Your browser is out of date. Some of the content on this site will not work properly as a result.
Upgrade your browser for a faster, better, and safer web experience.

Life in borderlands

TULLY, IRELAND - FEBRUARY 11: An Irish Customs Post stands alone along the border on February 11, 2019 in Tully, Ireland. Along the winding 499 kilometers of the Irish border are vestiges of a harder boundary: derelict customs houses, "dragon's teeth" bollards and two-toned tarmac. These relics evoke a time when movement between the countries was less free, and underscore what is at stake as the United Kingdom negotiates its exit from the European Union. Both parties have vowed to avoid a physical border, but, as the Brexit deadline approaches on March 29, a final agreement has so far eluded them. (Photo by Charles McQuillan/Getty Images)

 

A former customs post on the border between Northern Ireland and the Republic

After months of negotiations, the UK and EU agreed a Brexit deal on 25th November 2018, but optimism that the British parliament would ratify the 585-page withdrawal agreement was short-lived. It soon became clear that the major stumbling block was the so-called ‘backstop’, included in an attempt to avoid the return of a hard border on the island of Ireland. The backstop would create a temporary single customs territory between the UK and the EU in December 2020 if a trade agreement had not been reached by then. Critics argued that it would leave the UK subject to EU regulations but without any say in their creation.

“It’s amazing to me that it’s taken the rest of the UK so long to realise how important the Irish border was always going to be when it came to Brexit,” says Charles McQuillan,

a photojournalist who has been documenting life in the border regions since the referendum result. “I think that for many on the mainland, Northern Ireland is the forgotten room in the house. Since peace was achieved it’s been easy to not think about Northern Ireland, but the reality of Brexit is that old issues are back at the forefront.”

McQuillan has encountered a lot of anxiety among the subjects of his photographs. “Whatever happens with the backstop, or the agreement, and even if there were a second referendum, Brexit will change the lives of people here,” he says. “In many cases it already has.”

Cancer support worker Betty Holmes photographed against the backdrop of the border between County Donegal and County Derry/Londonderry in July 2018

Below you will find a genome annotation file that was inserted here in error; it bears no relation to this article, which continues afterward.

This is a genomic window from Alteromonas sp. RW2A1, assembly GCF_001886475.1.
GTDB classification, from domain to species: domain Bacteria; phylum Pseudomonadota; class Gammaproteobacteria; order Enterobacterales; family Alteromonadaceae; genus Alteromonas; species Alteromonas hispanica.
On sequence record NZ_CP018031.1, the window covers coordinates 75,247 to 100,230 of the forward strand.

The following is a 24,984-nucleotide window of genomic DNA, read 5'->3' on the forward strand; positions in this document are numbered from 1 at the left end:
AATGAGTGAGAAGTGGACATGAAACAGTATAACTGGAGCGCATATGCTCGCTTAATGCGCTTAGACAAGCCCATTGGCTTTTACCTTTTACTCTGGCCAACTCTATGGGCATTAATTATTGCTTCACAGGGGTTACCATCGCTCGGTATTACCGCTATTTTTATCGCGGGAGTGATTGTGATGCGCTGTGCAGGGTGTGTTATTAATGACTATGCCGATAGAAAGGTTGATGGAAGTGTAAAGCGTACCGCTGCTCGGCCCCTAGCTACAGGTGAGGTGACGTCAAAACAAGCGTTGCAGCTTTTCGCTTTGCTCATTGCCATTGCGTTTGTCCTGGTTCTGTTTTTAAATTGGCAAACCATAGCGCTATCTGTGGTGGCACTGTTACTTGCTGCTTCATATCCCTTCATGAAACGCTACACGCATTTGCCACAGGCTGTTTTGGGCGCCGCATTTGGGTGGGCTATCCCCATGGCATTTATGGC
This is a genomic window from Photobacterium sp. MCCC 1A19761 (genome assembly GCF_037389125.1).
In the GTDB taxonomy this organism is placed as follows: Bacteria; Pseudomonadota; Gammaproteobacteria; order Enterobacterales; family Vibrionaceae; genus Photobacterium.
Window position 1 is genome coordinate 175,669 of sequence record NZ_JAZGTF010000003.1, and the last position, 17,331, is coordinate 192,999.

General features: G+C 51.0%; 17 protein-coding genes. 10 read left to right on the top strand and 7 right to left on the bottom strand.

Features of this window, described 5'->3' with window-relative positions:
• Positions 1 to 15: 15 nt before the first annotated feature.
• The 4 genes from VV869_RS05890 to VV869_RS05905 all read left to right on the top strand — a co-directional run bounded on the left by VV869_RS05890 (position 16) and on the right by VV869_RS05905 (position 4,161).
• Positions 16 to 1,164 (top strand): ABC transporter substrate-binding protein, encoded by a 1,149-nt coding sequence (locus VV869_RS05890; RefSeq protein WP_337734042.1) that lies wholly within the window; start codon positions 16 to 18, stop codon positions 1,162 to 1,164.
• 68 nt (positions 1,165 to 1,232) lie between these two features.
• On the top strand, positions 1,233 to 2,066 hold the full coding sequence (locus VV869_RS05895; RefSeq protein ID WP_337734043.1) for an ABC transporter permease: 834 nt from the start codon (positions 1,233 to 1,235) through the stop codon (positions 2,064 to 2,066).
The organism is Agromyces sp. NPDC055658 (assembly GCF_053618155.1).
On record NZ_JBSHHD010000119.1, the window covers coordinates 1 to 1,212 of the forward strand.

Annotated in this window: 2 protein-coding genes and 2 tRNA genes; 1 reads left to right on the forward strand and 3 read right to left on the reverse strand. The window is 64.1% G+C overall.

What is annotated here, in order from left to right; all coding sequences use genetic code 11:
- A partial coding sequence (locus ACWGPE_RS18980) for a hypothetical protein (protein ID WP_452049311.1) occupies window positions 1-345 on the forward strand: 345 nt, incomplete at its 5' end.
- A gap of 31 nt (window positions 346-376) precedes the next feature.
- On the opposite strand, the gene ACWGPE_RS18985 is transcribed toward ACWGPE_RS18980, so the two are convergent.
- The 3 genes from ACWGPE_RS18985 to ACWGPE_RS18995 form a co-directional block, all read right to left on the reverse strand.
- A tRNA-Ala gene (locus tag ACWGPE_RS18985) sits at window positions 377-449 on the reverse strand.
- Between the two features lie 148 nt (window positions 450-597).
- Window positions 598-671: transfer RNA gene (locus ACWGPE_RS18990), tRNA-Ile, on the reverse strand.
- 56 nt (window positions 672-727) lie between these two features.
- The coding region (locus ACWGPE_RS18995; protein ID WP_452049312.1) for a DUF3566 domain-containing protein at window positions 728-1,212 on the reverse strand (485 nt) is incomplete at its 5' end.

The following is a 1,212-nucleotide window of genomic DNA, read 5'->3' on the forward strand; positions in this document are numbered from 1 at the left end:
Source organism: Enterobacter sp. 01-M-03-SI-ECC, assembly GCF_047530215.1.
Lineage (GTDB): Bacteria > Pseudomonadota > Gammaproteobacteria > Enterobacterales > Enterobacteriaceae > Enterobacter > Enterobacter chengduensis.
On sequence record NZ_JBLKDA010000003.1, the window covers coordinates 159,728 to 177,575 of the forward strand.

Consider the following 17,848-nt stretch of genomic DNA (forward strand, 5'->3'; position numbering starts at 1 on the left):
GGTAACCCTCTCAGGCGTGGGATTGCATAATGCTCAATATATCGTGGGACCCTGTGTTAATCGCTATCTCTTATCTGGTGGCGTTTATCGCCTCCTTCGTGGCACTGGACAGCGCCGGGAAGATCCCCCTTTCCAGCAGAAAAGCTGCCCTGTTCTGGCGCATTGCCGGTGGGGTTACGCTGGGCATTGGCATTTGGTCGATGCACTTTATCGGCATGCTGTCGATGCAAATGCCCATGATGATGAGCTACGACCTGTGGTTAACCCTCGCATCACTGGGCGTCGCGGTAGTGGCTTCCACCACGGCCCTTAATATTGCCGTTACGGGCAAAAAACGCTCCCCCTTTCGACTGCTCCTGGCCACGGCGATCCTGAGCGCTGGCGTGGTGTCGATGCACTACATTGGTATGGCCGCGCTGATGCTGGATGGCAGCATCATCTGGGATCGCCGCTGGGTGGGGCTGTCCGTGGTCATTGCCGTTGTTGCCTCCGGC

A derelict former customs house in Muff, County Donegal

“The hardest part about photographing the border is that there’s nothing to see – it’s an invisible line,” says McQuillan. “There are villages which are half in one country, half in another. You can weave between the two just by following the road.”

Since the Good Friday Agreement was signed in 1998, ending three decades of sectarian conflict in which more than 3,600 people were killed, the physical line between Northern Ireland and the Republic has been quietly erased. “The only real signs are bureaux de change and abandoned customs checkpoints,” says McQuillan. “The money exchanges only exist because until recently the toll roads in the Republic only accepted euros, but now you can pay by card there’s not much need for them.” To capture this invisible line, McQuillan decided to focus on people, often using a panoramic camera to convey the length of the border – something he thought was often ignored in representations of his homeland. “The border is 310 miles long,” he says. “This isn’t a small island.”

In 2016 the majority of people in Northern Ireland voted to remain in the EU, by 56 to 44 percent. “It’s a strange situation,” says McQuillan. “The majority of Northern Ireland voted to remain, but the DUP [the largest party in the Northern Ireland assembly] campaigned to leave. It’s the exact opposite of England.”

McQuillan has found it hard to photograph vocal Brexiteers on the border. “I tried to find people from both sides, but there weren’t any people that were pro-leave who were happy to be photographed,” he says. “The majority of people are against a hard border, not on ideological grounds but practical ones. They can’t see how the divide can happen and they can continue to live their lives as they currently do.”

Betty Holmes [top photo above] is a member of Donegal Action for Cancer Care, a group based in the Republic but with access to nearby health facilities in the North. She is concerned about what the future relationship between the two sides could mean for Donegal cancer patients. Her worry is that they will be denied access to the new radiotherapy unit over the border in Derry, in which the Irish government has invested, and will instead face a five hour journey to Galway. “We are risking a serious division of people who have lived and worked closely together for many peaceful years,” she told McQuillan. “Long queues, angry people, loss of jobs, missed appointments, flights and a younger generation who can’t understand why this has happened.”